“Waiting to inhale… the Crap”

Despite my noobish delusions of grandeur at having accomplished something and my over-zealous, dog with a bone, temperament toward all the flair and conceits contain within my own writing, performances, etc…, I’ve had to face the sad cruel fact that, professionally, everything I do is crap. …At least initially.

A famous writer once said that “all first drafts are crap.” Well, being a trifurcated artist, I found that notion extends to a whole host of artistic endeavors as well and even, embarassingly, pushes at the borders of general life stuff. But now, in the face of a fresh steaming pile of… whatever, I’m beginning to inhale more deeply, perhaps not “enjoying” the aroma but rather, enjoying the potential of its existence. I think the best way I can express the idea is to quote some dialogue I lovingly crammed into the mouth of the Hero of a spec’ Sci-Fi Action Adventure script I wrote (status: optioned twice, yet to be produced). One of the characters is asked by his nephew how he won a military medal, and he responds by claiming the medal was for “burying the crap.” His nephew, a bit of a naif to the murk of good and evil, of course doesn’t understand. So, our be-medaled Hero explains:

“In Australia’s infancy, they made a Herculean effort to introduce cattle and sheep to their country. They set aside millions of acres of pasture to that purpose and turned the cattle and sheep loose on it. Unfortunately, a short time later, those pastures became completely unusable. You see, there were no dung beetles in Australia to bury the fecal matter of the live stock in the soil, thus fertilizing it. Nothing is wasted…”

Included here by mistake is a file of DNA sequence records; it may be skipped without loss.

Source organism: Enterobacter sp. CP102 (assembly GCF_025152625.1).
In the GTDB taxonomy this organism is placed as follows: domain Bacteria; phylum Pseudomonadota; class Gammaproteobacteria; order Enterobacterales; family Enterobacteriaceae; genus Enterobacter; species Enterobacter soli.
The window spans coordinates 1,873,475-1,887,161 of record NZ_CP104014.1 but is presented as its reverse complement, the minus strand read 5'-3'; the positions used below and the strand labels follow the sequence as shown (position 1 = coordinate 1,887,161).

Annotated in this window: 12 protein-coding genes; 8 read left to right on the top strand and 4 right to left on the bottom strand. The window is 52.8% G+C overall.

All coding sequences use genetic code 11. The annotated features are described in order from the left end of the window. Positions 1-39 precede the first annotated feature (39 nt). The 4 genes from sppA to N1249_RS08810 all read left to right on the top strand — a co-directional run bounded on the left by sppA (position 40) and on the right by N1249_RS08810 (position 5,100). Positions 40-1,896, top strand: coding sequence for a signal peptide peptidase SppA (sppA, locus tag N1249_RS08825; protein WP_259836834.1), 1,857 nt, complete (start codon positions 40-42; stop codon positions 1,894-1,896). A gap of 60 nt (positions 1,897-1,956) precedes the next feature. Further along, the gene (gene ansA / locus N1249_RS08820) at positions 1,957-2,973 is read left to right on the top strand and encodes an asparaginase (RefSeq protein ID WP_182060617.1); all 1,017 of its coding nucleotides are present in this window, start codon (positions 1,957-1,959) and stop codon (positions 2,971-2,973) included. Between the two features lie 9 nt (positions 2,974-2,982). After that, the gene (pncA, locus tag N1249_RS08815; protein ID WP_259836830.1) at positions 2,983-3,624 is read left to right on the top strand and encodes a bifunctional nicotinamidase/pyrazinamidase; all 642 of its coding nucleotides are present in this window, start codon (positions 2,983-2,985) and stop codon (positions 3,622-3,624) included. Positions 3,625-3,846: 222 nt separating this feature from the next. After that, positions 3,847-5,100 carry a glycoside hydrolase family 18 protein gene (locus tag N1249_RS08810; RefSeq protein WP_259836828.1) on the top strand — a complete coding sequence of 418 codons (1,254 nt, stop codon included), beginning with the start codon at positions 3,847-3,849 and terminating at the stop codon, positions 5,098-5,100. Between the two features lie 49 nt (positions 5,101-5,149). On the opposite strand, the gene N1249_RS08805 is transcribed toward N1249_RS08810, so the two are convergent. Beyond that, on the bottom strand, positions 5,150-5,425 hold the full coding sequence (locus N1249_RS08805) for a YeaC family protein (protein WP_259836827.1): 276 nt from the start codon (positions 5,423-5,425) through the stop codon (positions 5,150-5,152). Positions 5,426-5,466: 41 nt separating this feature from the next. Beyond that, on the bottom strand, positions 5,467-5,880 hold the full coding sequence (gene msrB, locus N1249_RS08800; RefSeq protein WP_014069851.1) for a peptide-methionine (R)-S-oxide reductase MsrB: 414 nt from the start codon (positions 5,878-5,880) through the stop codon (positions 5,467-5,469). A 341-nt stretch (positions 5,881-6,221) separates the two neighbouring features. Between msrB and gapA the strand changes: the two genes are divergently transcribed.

Now you would think that I, having put the words in the character’s mouth, would’ve understood what he/I was saying long ago but, as if often the case, many of the characters I create understand more and see much further than I do. They’re wiser. So…, I’ve began to look at crap in a different context–emergence, growth, fruitfulness, etc. Crap is, quite literally, a fertilizer. The question is will we let it nurture the creative seed and seek out what it can grow,  or walk away because we can’t handle the stink of it? I suppose that being able to take a deep inhale in the face of the pile requires at least a bit of vision, confidence, faith, but from where those Samwise at the crack of doom qualities are summoned still mystifies me. They are, at the very least, the subject of another journal entry. For now, suffice to say that whatever pile of mess generated from our creative endeavors or life foolishness, perhaps the most valuable thing we can do to it is bury it, cultivate it and see what grows.

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